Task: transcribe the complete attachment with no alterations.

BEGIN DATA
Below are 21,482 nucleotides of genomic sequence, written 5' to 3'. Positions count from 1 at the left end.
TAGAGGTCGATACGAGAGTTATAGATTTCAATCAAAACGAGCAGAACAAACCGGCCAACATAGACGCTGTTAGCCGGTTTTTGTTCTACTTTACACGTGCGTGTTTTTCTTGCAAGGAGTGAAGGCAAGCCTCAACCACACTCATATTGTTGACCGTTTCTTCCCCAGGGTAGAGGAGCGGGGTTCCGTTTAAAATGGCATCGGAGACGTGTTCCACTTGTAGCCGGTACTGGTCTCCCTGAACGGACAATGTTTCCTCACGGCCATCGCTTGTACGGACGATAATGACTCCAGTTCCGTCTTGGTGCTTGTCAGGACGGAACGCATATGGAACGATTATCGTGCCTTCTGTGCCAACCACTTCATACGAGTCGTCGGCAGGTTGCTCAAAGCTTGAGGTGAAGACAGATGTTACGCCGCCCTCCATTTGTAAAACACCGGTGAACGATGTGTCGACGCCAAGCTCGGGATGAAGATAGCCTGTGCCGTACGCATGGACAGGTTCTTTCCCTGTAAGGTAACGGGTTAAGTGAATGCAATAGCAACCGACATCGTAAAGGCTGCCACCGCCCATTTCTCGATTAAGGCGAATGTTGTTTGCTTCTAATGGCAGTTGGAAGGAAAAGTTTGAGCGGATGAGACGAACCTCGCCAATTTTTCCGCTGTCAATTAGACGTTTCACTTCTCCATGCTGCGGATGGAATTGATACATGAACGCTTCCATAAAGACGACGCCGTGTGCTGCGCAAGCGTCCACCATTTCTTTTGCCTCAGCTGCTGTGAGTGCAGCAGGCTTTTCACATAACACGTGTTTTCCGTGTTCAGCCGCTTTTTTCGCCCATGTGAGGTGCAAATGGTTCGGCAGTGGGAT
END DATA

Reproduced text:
Below are 21,482 nucleotides of genomic sequence, written 5' to 3'. Positions count from 1 at the left end.
TAGAGGTCGATACGAGAGTTATAGATTTCAATCAAAACGAGCAGAACAAACCGGCCAACATAGACGCTGTTAGCCGGTTTTTGTTCTACTTTACACGTGCGTGTTTTTCTTGCAAGGAGTGAAGGCAAGCCTCAACCACACTCATATTGTTGACCGTTTCTTCCCCAGGGTAGAGGAGCGGGGTTCCGTTTAAAATGGCATCGGAGACGTGTTCCACTTGTAGCCGGTACTGGTCTCCCTGAACGGACAATGTTTCCTCACGGCCATCGCTTGTACGGACGATAATGACTCCAGTTCCGTCTTGGTGCTTGTCAGGACGGAACGCATATGGAACGATTATCGTGCCTTCTGTGCCAACCACTTCATACGAGTCGTCGGCAGGTTGCTCAAAGCTTGAGGTGAAGACAGATGTTACGCCGCCCTCCATTTGTAAAACACCGGTGAACGATGTGTCGACGCCAAGCTCGGGATGAAGATAGCCTGTGCCGTACGCATGGACAGGTTCTTTCCCTGTAAGGTAACGGGTTAAGTGAATGCAATAGCAACCGACATCGTAAAGGCTGCCACCGCCCATTTCTCGATTAAGGCGAATGTTGTTTGCTTCTAATGGCAGTTGGAAGGAAAAGTTTGAGCGGATGAGACGAACCTCGCCAATTTTTCCGCTGTCAATTAGACGTTTCACTTCTCCATGCTGCGGATGGAATTGATACATGAACGCTTCCATAAAGACGACGCCGTGTGCTGCGCAAGCGTCCACCATTTCTTTTGCCTCAGCTGCTGTGAGTGCAGCAGGCTTTTCACATAACACGTGTTTTCCGTGTTCAGCCGCTTTTTTCGCCCATGTGAGGTGCAAATGGTTCGGCAGTGGGAT